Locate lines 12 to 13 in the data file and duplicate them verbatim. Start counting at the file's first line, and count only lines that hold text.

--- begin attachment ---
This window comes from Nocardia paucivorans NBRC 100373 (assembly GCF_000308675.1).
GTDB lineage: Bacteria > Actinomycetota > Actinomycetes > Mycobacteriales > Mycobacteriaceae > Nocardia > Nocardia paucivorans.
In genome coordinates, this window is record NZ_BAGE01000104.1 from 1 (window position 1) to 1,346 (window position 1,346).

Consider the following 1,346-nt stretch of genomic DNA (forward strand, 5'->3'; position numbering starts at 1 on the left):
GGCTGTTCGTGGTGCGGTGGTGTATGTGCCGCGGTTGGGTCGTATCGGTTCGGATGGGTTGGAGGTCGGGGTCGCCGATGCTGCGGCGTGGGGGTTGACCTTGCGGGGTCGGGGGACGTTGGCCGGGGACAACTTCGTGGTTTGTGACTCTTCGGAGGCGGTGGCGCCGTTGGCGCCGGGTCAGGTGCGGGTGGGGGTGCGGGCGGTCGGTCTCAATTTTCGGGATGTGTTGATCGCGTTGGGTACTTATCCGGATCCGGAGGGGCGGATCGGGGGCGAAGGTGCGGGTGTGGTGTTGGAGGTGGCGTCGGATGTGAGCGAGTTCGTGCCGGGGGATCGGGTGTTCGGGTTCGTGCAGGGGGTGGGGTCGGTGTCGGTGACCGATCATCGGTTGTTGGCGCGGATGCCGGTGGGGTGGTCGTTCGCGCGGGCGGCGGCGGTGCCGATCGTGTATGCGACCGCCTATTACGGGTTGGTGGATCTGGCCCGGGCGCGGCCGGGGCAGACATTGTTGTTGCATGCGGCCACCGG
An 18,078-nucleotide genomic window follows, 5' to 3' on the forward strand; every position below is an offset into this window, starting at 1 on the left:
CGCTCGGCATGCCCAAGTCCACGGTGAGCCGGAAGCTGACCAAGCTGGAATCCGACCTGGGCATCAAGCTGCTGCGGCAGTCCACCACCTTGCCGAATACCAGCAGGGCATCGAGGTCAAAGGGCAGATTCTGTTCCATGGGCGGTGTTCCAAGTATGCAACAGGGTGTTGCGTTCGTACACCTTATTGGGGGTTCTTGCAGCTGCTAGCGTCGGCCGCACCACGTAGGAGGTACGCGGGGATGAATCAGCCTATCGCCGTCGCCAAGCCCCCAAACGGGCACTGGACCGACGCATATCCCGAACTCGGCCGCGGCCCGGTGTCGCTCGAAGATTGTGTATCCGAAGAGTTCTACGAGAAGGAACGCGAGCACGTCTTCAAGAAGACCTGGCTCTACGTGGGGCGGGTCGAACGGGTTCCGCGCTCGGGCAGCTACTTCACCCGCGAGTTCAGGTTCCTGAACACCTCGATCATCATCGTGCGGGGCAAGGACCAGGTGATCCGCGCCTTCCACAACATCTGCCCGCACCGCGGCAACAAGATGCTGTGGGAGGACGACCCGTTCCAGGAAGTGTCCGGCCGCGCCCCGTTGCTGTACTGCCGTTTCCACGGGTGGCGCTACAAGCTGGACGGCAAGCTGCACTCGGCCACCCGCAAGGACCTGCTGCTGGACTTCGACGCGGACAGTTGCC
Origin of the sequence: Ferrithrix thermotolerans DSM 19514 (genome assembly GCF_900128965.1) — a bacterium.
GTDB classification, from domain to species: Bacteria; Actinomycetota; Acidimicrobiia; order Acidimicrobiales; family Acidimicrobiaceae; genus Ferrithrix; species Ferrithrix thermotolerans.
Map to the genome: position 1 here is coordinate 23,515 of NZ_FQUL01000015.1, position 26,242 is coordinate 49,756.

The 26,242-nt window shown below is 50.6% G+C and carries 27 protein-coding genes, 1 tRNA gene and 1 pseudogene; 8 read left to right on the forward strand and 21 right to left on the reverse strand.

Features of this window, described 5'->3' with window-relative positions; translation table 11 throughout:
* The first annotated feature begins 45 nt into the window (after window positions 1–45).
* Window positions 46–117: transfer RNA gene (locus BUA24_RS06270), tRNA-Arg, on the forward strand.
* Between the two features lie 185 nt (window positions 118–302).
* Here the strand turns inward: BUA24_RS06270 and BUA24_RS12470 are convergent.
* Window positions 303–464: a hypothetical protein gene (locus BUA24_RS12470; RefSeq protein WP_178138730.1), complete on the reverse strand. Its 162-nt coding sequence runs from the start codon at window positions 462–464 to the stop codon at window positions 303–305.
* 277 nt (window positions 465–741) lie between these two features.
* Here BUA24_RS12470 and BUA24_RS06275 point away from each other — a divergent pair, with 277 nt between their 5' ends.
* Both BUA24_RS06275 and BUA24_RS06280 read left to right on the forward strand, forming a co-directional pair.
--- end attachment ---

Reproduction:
Features of this window, described 5'->3' with window-relative positions; translation table 11 throughout:
* The first annotated feature begins 45 nt into the window (after window positions 1–45).